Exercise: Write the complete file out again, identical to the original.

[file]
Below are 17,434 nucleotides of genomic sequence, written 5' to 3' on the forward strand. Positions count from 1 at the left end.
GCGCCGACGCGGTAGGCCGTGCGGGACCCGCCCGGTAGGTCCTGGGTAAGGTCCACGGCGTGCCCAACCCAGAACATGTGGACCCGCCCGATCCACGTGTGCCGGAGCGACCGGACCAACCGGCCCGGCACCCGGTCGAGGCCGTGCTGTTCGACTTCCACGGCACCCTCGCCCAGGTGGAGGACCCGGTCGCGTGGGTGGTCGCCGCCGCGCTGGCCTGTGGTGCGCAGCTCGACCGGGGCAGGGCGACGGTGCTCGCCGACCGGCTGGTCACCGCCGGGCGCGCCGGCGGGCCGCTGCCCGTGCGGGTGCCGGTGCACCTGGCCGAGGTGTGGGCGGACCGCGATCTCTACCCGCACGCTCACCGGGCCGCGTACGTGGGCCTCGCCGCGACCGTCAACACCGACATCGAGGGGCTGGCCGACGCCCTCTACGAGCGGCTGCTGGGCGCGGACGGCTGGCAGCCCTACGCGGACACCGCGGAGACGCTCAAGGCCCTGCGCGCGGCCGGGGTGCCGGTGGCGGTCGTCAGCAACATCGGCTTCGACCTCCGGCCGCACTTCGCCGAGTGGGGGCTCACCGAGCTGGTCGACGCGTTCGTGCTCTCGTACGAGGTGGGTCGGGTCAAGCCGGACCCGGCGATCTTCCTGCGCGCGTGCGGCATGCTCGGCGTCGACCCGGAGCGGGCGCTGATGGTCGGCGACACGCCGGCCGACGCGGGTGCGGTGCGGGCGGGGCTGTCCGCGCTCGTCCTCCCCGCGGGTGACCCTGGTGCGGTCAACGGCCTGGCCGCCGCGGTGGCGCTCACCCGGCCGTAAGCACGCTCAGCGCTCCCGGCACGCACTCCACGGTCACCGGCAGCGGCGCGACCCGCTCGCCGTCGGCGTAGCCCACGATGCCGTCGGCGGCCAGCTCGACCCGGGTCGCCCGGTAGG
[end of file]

Below are 17,434 nucleotides of genomic sequence, written 5' to 3' on the forward strand. Positions count from 1 at the left end.
GCGCCGACGCGGTAGGCCGTGCGGGACCCGCCCGGTAGGTCCTGGGTAAGGTCCACGGCGTGCCCAACCCAGAACATGTGGACCCGCCCGATCCACGTGTGCCGGAGCGACCGGACCAACCGGCCCGGCACCCGGTCGAGGCCGTGCTGTTCGACTTCCACGGCACCCTCGCCCAGGTGGAGGACCCGGTCGCGTGGGTGGTCGCCGCCGCGCTGGCCTGTGGTGCGCAGCTCGACCGGGGCAGGGCGACGGTGCTCGCCGACCGGCTGGTCACCGCCGGGCGCGCCGGCGGGCCGCTGCCCGTGCGGGTGCCGGTGCACCTGGCCGAGGTGTGGGCGGACCGCGATCTCTACCCGCACGCTCACCGGGCCGCGTACGTGGGCCTCGCCGCGACCGTCAACACCGACATCGAGGGGCTGGCCGACGCCCTCTACGAGCGGCTGCTGGGCGCGGACGGCTGGCAGCCCTACGCGGACACCGCGGAGACGCTCAAGGCCCTGCGCGCGGCCGGGGTGCCGGTGGCGGTCGTCAGCAACATCGGCTTCGACCTCCGGCCGCACTTCGCCGAGTGGGGGCTCACCGAGCTGGTCGACGCGTTCGTGCTCTCGTACGAGGTGGGTCGGGTCAAGCCGGACCCGGCGATCTTCCTGCGCGCGTGCGGCATGCTCGGCGTCGACCCGGAGCGGGCGCTGATGGTCGGCGACACGCCGGCCGACGCGGGTGCGGTGCGGGCGGGGCTGTCCGCGCTCGTCCTCCCCGCGGGTGACCCTGGTGCGGTCAACGGCCTGGCCGCCGCGGTGGCGCTCACCCGGCCGTAAGCACGCTCAGCGCTCCCGGCACGCACTCCACGGTCACCGGCAGCGGCGCGACCCGCTCGCCGTCGGCGTAGCCCACGATGCCGTCGGCGGCCAGCTCGACCCGGGTCGCCCGGTAGG